San Francisco

Luciano Lamberti


Before the stories in El asesino de chanchos (The Pig Killer) and El loro que podía adivinar el futuro (The Parrot who Could Predict the Future), Luciano Lamberti wrote poetry. In 2008 he started to hand out an artisanal edition of his first poetry collection, beginning in a small town in the east of Córdoba. The syntax of the verses was simple and direct, creating melancholy but crystal clear scenes, even when he veered into the picaresque. The metaphysical, siesta-hour atmosphere was completed with rough and ready protagonists, shotguns and lost dogs.

San Francisco features birds, horses, the local club’s swimming pool, satsumas, firemen and murderous metalworkers, conjuring a time that stops and starts; a rhythm not dissimilar to that of a bicycle along a dirt road. Then comes a trip to the city of Córdoba and the change of scene brings with it the noise of urban streets. The light is different but the all-seeing eye encompasses and amplifies the manic life of the city. Before his stories, Luciano Lamberti was already telling tales about the move from the countryside to the city, domestic life full of both ominous and pleasant symbols, intense memories, timidity and hope.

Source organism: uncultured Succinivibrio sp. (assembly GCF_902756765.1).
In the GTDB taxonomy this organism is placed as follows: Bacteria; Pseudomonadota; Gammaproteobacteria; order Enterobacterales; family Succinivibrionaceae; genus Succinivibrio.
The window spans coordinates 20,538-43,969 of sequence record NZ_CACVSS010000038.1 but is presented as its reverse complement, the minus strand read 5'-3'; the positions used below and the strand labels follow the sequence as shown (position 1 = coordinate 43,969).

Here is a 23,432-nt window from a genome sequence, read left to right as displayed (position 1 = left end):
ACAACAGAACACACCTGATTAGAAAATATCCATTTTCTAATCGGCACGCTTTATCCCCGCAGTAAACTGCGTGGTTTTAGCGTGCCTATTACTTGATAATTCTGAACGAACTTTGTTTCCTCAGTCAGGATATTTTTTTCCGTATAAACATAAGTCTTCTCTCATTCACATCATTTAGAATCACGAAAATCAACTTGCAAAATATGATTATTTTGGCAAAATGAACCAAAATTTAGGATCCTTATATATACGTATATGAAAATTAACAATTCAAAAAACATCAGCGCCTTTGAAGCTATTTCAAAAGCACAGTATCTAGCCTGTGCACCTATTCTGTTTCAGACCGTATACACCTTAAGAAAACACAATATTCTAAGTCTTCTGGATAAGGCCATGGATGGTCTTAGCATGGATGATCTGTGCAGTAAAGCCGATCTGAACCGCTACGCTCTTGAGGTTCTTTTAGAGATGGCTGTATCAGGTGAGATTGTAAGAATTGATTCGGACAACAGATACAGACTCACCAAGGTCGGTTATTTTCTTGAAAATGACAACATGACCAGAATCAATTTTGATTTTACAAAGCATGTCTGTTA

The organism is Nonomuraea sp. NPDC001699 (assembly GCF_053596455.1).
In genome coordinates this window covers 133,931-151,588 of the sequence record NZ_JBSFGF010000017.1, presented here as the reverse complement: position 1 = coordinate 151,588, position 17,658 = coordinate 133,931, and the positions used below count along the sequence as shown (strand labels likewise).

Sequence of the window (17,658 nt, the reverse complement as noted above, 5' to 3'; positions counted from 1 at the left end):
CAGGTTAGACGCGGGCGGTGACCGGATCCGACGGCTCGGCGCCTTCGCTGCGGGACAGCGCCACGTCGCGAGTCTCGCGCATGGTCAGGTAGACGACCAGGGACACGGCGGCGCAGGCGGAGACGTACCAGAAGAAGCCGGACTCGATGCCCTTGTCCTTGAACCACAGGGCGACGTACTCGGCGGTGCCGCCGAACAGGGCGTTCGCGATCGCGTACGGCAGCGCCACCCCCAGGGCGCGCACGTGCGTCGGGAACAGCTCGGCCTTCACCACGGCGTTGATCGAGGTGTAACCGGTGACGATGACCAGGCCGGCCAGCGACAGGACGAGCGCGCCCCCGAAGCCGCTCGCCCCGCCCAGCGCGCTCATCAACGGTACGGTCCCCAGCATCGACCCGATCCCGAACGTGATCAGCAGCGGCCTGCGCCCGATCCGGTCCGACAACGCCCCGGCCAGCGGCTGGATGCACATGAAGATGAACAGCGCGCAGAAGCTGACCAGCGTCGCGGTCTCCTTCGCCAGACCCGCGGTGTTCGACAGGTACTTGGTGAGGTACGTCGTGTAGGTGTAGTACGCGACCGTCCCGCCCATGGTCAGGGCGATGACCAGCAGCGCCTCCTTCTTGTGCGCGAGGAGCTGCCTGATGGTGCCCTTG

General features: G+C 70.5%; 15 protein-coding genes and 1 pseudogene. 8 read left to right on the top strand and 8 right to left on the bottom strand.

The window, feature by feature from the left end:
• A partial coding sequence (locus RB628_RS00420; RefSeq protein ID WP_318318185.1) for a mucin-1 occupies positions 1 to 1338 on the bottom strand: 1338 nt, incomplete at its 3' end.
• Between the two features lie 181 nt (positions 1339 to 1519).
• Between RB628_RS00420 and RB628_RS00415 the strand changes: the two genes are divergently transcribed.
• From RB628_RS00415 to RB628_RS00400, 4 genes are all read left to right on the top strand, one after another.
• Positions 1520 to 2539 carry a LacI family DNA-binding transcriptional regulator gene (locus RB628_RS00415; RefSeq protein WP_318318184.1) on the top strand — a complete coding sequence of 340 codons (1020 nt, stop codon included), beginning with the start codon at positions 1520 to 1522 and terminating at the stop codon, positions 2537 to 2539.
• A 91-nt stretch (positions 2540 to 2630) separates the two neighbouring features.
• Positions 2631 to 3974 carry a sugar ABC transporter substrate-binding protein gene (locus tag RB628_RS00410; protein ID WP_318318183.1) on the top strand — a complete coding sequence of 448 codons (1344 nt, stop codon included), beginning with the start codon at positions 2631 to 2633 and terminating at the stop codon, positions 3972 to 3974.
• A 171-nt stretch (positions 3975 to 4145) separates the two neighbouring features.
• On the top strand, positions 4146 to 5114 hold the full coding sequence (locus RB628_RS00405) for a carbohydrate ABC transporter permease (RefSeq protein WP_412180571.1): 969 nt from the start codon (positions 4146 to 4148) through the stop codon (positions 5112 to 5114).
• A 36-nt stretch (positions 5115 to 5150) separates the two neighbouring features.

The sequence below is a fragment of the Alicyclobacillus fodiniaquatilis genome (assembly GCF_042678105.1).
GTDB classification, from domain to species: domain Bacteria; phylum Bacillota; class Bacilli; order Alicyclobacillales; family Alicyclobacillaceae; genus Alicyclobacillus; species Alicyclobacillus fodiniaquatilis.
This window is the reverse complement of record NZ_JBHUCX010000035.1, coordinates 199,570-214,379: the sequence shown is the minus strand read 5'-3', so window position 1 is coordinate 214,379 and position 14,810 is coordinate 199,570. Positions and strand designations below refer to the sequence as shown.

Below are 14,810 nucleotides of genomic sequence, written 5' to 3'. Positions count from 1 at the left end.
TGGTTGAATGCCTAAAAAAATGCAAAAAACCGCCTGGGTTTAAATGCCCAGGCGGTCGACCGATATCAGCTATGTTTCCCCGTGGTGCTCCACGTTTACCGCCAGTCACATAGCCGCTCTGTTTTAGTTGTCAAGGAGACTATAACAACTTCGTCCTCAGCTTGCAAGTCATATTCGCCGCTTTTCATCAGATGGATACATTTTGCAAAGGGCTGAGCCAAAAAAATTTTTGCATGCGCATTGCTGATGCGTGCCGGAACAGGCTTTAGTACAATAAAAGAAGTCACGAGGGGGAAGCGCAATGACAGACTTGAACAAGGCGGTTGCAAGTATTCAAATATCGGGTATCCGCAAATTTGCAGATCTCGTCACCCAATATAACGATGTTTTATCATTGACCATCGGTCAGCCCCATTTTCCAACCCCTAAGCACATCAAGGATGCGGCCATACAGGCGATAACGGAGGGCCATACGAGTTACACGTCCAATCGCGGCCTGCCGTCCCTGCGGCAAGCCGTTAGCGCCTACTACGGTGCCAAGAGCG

Can one describe San Francisco as a book about Argentina in the 21st century? Yes, and they might also add that it’s an original, engaging, sensitive and vibrant read.  


Other titles from Luciano Lamberti:

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